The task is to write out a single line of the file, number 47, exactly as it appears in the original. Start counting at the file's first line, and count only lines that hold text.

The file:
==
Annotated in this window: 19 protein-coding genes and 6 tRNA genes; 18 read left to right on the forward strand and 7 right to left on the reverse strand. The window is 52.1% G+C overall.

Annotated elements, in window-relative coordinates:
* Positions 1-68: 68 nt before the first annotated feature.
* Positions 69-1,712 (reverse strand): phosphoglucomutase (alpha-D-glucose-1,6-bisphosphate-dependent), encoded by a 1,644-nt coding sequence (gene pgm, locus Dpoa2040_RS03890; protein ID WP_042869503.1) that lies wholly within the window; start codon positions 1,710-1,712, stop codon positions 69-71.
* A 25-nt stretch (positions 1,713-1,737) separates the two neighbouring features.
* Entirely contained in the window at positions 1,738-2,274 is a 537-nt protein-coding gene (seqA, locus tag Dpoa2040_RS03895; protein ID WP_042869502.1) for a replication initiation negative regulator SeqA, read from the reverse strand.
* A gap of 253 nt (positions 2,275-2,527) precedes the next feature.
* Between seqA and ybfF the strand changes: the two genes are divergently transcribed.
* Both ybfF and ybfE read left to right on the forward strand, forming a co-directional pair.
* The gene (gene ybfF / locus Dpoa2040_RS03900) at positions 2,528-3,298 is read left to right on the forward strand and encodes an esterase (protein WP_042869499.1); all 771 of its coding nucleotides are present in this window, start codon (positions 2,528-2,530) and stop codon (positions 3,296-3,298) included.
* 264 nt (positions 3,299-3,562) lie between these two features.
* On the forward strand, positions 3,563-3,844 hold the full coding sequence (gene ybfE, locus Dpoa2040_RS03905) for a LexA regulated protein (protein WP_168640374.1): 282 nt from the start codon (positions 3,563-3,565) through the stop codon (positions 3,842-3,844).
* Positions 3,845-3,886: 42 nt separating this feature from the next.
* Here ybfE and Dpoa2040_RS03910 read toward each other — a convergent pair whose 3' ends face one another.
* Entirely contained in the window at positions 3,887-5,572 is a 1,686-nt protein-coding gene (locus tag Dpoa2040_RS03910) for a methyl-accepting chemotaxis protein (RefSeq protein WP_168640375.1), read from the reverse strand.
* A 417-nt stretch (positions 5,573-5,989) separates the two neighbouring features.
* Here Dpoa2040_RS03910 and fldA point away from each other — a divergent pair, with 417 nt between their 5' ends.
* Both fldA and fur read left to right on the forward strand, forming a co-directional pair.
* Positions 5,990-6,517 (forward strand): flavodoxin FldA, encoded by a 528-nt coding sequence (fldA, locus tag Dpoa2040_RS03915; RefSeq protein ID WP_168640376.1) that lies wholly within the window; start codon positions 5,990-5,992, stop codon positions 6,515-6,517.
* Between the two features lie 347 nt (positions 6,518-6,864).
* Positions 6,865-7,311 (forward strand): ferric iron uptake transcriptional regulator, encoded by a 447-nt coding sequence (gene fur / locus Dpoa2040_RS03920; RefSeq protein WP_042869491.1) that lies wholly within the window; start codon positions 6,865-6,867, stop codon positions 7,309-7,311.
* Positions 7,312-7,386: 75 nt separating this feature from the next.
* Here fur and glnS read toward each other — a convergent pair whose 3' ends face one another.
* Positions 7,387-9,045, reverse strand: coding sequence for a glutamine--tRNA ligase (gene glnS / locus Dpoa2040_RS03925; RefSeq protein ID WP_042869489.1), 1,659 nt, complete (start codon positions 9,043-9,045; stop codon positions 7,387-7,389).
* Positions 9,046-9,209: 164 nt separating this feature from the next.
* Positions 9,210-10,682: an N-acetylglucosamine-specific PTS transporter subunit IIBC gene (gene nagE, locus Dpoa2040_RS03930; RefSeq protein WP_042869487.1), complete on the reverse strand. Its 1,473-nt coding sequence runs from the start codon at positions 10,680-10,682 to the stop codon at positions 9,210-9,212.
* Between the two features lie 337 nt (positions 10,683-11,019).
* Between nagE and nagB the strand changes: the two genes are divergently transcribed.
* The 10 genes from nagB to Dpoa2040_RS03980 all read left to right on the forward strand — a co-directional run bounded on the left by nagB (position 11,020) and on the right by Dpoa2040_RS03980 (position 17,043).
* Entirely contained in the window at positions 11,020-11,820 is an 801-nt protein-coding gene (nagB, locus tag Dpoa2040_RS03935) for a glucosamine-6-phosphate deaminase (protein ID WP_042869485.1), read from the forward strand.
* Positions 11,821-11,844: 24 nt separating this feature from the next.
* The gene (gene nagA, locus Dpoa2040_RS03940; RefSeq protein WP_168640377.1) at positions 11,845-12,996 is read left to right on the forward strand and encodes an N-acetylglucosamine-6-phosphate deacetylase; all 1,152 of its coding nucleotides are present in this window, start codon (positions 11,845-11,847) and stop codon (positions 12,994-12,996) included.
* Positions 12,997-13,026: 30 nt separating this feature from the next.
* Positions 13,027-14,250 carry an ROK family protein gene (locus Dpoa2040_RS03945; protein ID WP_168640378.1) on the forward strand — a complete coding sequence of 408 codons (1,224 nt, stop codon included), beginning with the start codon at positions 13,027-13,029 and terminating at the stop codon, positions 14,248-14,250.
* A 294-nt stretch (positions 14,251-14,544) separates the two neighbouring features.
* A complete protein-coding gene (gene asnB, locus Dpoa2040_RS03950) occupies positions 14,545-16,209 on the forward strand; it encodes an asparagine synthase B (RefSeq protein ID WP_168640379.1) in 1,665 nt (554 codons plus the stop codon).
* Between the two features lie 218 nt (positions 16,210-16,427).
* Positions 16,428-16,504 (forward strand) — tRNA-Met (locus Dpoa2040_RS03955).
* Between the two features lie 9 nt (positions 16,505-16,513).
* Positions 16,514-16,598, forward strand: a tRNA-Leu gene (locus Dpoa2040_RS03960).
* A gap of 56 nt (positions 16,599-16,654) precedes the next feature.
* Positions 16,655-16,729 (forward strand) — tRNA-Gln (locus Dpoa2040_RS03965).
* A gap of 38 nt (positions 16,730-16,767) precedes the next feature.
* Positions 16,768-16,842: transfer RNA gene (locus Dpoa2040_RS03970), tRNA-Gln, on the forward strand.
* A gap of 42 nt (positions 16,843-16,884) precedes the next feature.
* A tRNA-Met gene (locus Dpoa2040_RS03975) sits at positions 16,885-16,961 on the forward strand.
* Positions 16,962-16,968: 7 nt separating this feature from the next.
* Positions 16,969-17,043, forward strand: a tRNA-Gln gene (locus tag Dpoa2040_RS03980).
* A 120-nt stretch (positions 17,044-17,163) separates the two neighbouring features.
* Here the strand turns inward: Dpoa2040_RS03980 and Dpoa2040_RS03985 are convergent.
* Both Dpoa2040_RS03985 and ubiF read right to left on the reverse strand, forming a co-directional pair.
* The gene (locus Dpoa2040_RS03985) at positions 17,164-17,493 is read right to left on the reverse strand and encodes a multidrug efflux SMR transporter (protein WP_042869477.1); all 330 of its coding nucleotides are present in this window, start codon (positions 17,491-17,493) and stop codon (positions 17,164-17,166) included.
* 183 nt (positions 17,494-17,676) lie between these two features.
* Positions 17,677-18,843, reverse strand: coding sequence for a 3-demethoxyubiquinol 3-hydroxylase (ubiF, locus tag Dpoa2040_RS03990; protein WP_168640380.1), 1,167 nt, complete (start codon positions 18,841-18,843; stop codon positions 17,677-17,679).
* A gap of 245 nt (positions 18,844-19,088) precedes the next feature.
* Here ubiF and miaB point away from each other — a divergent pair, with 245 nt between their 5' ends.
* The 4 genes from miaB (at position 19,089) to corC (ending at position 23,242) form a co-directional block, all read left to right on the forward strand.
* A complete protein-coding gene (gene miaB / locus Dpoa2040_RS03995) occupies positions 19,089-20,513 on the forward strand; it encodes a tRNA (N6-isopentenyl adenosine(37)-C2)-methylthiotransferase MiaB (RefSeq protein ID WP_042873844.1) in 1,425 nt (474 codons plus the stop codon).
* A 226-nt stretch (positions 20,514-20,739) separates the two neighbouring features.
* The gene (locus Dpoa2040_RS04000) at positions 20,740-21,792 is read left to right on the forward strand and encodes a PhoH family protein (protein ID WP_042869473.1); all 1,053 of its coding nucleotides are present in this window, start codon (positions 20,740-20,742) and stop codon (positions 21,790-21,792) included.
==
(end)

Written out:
* Positions 16,962-16,968: 7 nt separating this feature from the next.